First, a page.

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Abstract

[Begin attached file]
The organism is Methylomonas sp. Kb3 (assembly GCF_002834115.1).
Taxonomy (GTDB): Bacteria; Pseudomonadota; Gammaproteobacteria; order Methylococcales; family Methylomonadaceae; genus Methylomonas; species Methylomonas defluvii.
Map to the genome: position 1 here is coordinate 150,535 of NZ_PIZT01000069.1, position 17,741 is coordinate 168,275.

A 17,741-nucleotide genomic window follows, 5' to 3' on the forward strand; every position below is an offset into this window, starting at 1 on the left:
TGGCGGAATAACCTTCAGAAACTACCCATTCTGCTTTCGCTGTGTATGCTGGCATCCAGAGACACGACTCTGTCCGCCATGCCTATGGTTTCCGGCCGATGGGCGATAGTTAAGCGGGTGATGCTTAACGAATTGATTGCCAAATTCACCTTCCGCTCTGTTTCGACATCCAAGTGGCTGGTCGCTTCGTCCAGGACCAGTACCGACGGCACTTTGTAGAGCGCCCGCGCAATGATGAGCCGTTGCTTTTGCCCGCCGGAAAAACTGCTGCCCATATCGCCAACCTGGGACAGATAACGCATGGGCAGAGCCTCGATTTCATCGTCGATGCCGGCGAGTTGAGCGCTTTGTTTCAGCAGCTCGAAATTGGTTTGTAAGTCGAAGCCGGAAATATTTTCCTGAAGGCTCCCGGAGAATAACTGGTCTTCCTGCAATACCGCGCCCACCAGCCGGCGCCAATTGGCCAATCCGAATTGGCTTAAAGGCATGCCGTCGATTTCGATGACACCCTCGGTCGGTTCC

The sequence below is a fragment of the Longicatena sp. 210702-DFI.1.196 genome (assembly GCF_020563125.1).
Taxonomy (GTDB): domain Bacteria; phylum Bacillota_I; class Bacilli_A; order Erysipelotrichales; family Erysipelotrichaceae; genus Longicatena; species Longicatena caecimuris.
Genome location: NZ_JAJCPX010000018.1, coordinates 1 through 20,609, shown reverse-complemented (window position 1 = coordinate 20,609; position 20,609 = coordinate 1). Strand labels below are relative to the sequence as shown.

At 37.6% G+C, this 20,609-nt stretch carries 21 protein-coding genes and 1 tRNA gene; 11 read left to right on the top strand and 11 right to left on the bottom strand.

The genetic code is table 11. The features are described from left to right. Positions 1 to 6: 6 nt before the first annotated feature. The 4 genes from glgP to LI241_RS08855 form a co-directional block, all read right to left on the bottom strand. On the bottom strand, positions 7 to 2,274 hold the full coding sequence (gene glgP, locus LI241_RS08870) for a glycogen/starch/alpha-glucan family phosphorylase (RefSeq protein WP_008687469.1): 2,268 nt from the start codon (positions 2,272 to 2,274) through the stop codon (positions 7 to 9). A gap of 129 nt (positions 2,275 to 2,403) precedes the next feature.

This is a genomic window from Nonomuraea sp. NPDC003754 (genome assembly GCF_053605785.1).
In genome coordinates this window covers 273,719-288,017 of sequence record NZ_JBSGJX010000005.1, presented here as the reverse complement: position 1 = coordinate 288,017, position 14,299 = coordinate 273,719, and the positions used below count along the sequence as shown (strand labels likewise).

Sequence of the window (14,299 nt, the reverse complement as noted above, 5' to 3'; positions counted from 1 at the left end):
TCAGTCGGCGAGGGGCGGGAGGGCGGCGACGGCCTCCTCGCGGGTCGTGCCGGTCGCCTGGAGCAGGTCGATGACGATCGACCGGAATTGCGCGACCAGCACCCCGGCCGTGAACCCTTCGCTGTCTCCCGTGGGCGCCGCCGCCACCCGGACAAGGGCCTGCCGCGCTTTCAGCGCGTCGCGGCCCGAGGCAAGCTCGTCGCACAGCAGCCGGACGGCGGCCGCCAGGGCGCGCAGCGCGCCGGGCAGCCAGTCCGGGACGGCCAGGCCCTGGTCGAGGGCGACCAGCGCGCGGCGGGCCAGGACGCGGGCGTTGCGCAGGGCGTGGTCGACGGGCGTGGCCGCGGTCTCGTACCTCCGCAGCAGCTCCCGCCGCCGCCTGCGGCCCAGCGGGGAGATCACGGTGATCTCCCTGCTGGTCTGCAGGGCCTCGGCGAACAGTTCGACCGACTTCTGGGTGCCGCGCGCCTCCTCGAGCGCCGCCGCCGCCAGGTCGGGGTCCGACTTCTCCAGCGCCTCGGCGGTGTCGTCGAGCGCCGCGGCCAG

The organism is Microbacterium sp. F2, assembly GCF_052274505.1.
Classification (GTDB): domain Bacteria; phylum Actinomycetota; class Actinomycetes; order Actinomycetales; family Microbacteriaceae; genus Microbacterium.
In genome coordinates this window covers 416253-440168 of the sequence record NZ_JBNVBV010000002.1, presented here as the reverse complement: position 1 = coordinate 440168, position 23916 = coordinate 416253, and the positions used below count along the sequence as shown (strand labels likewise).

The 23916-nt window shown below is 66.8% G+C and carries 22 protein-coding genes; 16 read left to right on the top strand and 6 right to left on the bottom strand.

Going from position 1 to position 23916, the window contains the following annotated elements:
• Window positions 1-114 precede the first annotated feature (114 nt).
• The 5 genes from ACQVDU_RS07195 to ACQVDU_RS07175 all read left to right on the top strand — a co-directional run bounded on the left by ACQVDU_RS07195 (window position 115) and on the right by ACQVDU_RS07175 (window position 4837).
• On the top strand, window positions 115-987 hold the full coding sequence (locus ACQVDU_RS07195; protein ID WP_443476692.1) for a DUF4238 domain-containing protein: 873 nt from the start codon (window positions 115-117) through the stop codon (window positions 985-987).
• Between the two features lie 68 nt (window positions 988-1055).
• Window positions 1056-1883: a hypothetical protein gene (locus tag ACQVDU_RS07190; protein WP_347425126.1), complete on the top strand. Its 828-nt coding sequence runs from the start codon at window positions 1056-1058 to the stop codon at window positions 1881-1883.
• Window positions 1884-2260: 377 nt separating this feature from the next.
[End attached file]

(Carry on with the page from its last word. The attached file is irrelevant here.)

Early skeletal muscle development is accompanied by changes in the composition of the cytoskeleton. In this report we analyze the distribution of the intermediate filament nestin in the developing mouse limb buds in vivo and in mesenchymal cells isolated from limb buds in vitro. The subcellular distribution of nestin mRNA and protein in muscle cells was also analyzed. We find a shift in nestin expression during early limb bud development. At embryonic day 11 (E11), low levels of nestin (protein) were expressed in the mesenchymal cells of the developing limb bud. Later, nestin mRNA and protein were down-regulated in the mesenchymal condensations undergoing chondrogenesis (E12 and E13), but remained expressed predominantly in the ectodermal cells and in the differentiating myoblasts. At E18, only muscle fibres, endothelial cells and nerves were nestin positive. This shift in expression was reproduced in vitro, in micro-mass cultures of mesenchymal cells. In E11 cultures, nestin protein was initially expressed in all cells. Upon formation of cartilage foci (after 2–3 days in culture), nestin immunoreactivity was not observed in cartilage, and low levels were detected in the cells located between the foci. A subpopulation of mono- and multinucleated cells, peripheral to the cartilage nodules, expressed the muscle-specific intermediate filament desmin protein together with high levels of nestin protein. The proportion of nestin-expressing cells could be changed by addition of specific signalling molecules. Insulin-like growth factors I and II (IGF I and II) increased the number of nestin-positive cells, while basic fibroblast growth factor (FGF) reduced the number of nestin-expressing cells. Finally, we present evidence for a different subcellular localization of nestin protein and mRNA: the mRNA is predominantly located in the ends of the muscle cell, whereas the protein is found in the central region. Intracellular localization of nestin mRNA may constitute an additional level of regulation of the cytoskeleton during muscle development.